Date of publication: 06/04/2021

Blessed Pier Giorgio Frassati

Council General International Youth

A closer look at the patron of Vincentian Youth 

In the year 2017, the International Vice-presidency of Youth, Children and Adolescents of the General Council proposed to the General President, confrere Renato Lima, and he approved, called upon Bl. Bier Giorgio Frassati to protect all the young Vincentians of the SSVP, thus acknowledging him as the patron of Vincentian Youth.

July 4th, the feast day of Bl. Frassati, as declared by the Church, was the day he died and reached Heaven. A date also chosen by the Youth Committee to commemorate the SSVP’s International Youth Day.

The current International Vice President for Youth, fellow member Willian Alves, emphasizes the reason why Bl. Giorgio Frassati was chosen as the patron of Vincentian Youth: “When I learned about the life of Frassati, I was impressed by his testimony of love for the Church, his spirituality, his life as a fellow member of a Vincentian Conference, his ability to engage with the poor and his unconditional love for them. As a matter of fact, Pier Giorgio was a young man who devoted his life to God, while serving those most in need. That’s why, he should be regarded as a role model for the youth in our organization. Ozanam and the other founders are also role models, but for all SSVP members: all Vincentians, including the youth, children and teenagers. Frassati was chosen as the patron of the youth, since we wanted the reference of a young man who followed the Vincentian Charism and reached holiness. These life models are examples thereof.”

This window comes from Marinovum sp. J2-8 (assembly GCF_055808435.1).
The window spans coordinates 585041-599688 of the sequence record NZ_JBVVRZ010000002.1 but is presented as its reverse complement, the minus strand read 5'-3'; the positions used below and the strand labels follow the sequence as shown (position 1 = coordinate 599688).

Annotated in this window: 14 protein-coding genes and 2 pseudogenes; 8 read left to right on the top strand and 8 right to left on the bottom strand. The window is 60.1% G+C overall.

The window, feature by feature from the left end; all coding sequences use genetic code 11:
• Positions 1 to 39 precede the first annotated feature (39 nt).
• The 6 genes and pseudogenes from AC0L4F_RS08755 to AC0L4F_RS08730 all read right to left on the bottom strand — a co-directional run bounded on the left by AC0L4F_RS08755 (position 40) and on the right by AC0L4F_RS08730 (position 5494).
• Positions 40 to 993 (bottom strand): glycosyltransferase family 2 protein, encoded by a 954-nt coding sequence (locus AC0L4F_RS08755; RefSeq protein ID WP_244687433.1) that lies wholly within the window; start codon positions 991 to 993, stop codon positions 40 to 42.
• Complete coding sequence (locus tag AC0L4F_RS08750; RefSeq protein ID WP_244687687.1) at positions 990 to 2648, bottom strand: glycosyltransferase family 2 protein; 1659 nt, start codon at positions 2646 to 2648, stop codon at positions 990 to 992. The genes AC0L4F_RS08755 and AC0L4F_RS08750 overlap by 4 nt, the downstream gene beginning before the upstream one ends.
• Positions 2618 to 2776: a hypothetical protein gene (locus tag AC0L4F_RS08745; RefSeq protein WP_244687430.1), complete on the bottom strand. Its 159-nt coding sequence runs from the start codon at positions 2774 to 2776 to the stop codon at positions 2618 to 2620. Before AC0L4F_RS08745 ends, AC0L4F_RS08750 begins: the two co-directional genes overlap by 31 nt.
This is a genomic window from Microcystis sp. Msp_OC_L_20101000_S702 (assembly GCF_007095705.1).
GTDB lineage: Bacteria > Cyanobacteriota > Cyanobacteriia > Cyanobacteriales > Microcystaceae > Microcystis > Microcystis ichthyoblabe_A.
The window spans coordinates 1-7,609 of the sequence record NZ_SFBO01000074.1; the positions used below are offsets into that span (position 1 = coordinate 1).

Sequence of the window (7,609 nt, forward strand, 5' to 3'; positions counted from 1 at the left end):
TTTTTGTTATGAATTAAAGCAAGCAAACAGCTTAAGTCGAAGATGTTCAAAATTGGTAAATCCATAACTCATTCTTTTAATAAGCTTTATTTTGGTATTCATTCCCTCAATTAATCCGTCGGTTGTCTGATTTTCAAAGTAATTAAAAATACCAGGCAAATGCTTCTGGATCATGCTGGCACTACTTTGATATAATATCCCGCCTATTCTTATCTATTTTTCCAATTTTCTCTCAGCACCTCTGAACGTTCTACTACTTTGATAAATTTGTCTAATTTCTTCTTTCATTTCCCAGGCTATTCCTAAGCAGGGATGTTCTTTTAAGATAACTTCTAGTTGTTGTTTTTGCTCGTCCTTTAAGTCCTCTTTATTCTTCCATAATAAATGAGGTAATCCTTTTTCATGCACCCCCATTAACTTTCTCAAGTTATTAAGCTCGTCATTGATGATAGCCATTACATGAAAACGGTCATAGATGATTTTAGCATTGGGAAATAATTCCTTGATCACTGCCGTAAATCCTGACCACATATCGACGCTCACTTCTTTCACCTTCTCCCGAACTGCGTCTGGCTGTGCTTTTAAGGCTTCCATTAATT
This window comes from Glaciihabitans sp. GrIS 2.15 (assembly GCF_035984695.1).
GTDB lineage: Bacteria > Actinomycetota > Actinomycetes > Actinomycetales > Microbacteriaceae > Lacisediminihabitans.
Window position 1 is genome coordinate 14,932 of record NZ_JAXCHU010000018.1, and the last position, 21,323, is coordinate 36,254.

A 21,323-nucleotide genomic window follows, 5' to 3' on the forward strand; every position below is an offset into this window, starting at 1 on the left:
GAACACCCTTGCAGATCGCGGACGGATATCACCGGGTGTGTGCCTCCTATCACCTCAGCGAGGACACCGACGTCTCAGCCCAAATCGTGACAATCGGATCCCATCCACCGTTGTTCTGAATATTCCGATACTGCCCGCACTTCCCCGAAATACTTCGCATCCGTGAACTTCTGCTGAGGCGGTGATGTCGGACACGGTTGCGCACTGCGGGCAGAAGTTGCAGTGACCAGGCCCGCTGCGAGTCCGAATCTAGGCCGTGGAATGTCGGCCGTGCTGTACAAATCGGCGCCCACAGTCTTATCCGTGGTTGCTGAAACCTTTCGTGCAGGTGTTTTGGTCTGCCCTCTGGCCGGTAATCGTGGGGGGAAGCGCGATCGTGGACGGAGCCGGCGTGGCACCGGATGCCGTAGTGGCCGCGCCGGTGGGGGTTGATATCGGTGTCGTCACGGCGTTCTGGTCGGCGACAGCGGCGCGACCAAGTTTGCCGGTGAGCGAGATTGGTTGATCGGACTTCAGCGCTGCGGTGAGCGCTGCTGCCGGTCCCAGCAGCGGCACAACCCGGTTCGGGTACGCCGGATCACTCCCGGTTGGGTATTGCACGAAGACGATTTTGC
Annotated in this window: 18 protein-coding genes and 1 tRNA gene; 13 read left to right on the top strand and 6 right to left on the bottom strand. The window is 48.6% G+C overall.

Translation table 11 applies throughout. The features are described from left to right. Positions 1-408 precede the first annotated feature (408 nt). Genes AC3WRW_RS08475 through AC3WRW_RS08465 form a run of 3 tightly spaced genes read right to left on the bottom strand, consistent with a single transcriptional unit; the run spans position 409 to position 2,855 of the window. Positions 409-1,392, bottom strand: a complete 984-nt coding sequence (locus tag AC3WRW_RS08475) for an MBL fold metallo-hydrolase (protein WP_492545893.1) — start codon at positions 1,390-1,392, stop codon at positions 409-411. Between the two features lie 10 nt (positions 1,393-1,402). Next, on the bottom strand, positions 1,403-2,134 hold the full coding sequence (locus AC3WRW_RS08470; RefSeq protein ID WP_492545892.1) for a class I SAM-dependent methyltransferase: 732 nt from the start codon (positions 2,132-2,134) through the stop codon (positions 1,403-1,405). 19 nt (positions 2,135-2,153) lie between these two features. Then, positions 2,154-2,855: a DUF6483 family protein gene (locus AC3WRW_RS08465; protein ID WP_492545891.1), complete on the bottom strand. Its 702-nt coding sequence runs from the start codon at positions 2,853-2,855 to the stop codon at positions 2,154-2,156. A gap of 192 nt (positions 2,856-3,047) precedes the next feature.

Born on April 6th, 1901, in Turin, into a wealthy and well-known family, Frassati was the son of Adélaïde Ametis, a noted painter, and Alfredo Frassati, who was a political figure and owned a newspaper, still one of the most influential today.